This week, SpaceX founder Elon Musk achieved part of his goal of bringing spaceflight a little closer to home with the successful landing of the Falcon 9 rocket. Are we nearing the dawn of a new space age?
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With the celebratory exclamation "Welcome back, baby!" SpaceX founder Elon Musk took space travel one step farther into the future this week with the successful landing of its Falcon 9 rocket -- the first such feat ever achieved.
The majority of the launch cost comes from building the rocket, which flies only once. Compare that to a commercial airliner -- each new plane costs about the same as Falcon 9, but can fly multiple times per day, and conduct tens of thousands of flights over its lifetime.
While most rockets are designed to burn up on reentry, SpaceX rockets are designed not only to withstand reentry, but also to return to the launch pad or ocean landing site for a vertical landing.
"If one can figure out how to effectively reuse rockets just like airplanes, the cost of access to space will be reduced by as much as a factor of a hundred," Musk, who is also the CEO of Tesla Motors, wrote on the SpaceX website. "A fully reusable vehicle has never been done before. That really is the fundamental breakthrough needed to revolutionize access to space."
The Dec. 21 video of the successful landing shows a raucous crowd celebrating outside the control room at Cape Canaveral Air Force Station in Florida, as the Falcon 9 rocket settles upright on the landing pad.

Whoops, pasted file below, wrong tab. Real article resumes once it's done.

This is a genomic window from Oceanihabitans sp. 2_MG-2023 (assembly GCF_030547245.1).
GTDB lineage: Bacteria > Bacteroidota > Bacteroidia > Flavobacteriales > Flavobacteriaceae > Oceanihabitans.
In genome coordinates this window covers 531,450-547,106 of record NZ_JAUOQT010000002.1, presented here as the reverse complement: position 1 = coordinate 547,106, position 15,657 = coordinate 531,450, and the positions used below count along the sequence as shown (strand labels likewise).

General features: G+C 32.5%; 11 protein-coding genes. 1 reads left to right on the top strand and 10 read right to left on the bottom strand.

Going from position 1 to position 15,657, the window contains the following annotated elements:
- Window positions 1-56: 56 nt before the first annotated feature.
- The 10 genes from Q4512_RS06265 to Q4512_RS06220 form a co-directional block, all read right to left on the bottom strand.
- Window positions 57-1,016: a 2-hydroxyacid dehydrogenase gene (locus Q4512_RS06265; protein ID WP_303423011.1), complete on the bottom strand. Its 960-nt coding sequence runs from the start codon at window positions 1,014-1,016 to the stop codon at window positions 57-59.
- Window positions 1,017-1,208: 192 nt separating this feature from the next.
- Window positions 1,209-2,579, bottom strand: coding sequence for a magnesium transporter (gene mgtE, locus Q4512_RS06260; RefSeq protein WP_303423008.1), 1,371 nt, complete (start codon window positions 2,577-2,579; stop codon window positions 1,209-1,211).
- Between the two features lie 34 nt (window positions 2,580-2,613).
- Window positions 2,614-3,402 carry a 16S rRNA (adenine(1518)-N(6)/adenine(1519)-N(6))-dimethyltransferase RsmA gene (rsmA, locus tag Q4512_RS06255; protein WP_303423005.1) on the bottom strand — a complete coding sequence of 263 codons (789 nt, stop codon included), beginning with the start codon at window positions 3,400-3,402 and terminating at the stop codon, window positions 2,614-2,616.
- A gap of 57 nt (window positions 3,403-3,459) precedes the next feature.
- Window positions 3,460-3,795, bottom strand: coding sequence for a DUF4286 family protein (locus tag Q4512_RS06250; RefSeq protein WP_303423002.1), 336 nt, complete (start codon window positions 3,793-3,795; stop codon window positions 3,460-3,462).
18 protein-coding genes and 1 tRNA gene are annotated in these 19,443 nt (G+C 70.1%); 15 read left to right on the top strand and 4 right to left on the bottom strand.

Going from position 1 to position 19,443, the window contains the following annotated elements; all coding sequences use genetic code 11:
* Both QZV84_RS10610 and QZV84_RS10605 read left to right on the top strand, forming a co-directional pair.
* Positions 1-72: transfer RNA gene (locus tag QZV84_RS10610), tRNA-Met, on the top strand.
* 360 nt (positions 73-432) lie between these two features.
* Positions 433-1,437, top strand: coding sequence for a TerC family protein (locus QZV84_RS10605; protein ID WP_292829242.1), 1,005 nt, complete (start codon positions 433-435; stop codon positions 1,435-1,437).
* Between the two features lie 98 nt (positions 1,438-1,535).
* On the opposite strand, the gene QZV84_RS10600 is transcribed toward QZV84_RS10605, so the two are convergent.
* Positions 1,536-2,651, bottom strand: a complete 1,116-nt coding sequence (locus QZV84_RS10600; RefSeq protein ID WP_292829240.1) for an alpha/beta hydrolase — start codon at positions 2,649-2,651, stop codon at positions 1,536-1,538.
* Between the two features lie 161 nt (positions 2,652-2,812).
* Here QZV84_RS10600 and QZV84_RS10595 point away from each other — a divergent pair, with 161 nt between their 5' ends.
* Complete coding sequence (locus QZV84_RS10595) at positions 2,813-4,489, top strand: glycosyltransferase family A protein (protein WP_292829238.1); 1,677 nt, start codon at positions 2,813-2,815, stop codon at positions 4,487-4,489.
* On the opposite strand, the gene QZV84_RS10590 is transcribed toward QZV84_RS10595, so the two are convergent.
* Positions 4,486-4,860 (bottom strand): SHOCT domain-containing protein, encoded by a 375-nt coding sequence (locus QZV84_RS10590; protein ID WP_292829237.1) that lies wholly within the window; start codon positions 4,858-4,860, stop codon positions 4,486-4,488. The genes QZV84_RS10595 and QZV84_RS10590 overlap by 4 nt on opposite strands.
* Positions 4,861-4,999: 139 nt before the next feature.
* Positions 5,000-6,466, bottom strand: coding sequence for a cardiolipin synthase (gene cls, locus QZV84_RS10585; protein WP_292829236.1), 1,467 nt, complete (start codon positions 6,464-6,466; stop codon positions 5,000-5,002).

The ORBCOMM-2 mission delivered 11 satellites to low-Earth orbit for ORBCOMM, a global provider of machine-to-machine (M2M) communication and Internet of Things (IoT) technology.
The mission marked SpaceX's first attempt to land a first stage on land, though the landing of the first stage was considered a secondary test objective.
The objective of reusable rockets is to lower the across-the-board costs for space flight, which could result a series of developments including new types of space ventures, including commercial flights and space tourism.
"With lower costs and competition, prices could fall, stimulating demand for more access to space," Scott Pace, director of the Space Policy Institute at George Washington University, said in an interview with NBC News. "The next step is to see how much it costs and how long it takes to refurbish the recovered stage and fly it again."
Farther in the future, these types of reusable rocket technologies could help drive down costs low enough to make a mission to Mars -- something Musk has stressed the importance of -- a more financially feasible goal.
"This is a critical step along the way toward being able to establish a city on Mars," Musk told reporters following the landing. "That's what all this is about."
In an interview with Ars Technica, Eric Stallmer, president of the Commercial Spaceflight Federation, an advocate of commercial human spaceflight, said the successful landing upon reentry will have broad implications for the space flight industry.
"It makes you rethink the way we do business," Stallmer said "That's the bottom line. Is there a better way to do spaceflight? It used to be if, or when, we could reuse rockets. But now we've crossed off the 'if,' and the 'when.' It changes the way the industry is going to do business."
Musk is not the only tech mogul who is looking to harness the power of spaceflight. In September, Amazon's Jess Bezos announced Blue Origin, his plan to manufacture and launch rockets in Florida.
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Nathan Eddy is a freelance writer for InformationWeek. He has written for Popular Mechanics, Sales & Marketing Management Magazine, FierceMarkets, and CRN, among others. In 2012 he made his first documentary film, The Absent Column. He currently lives in Berlin. View Full Bio
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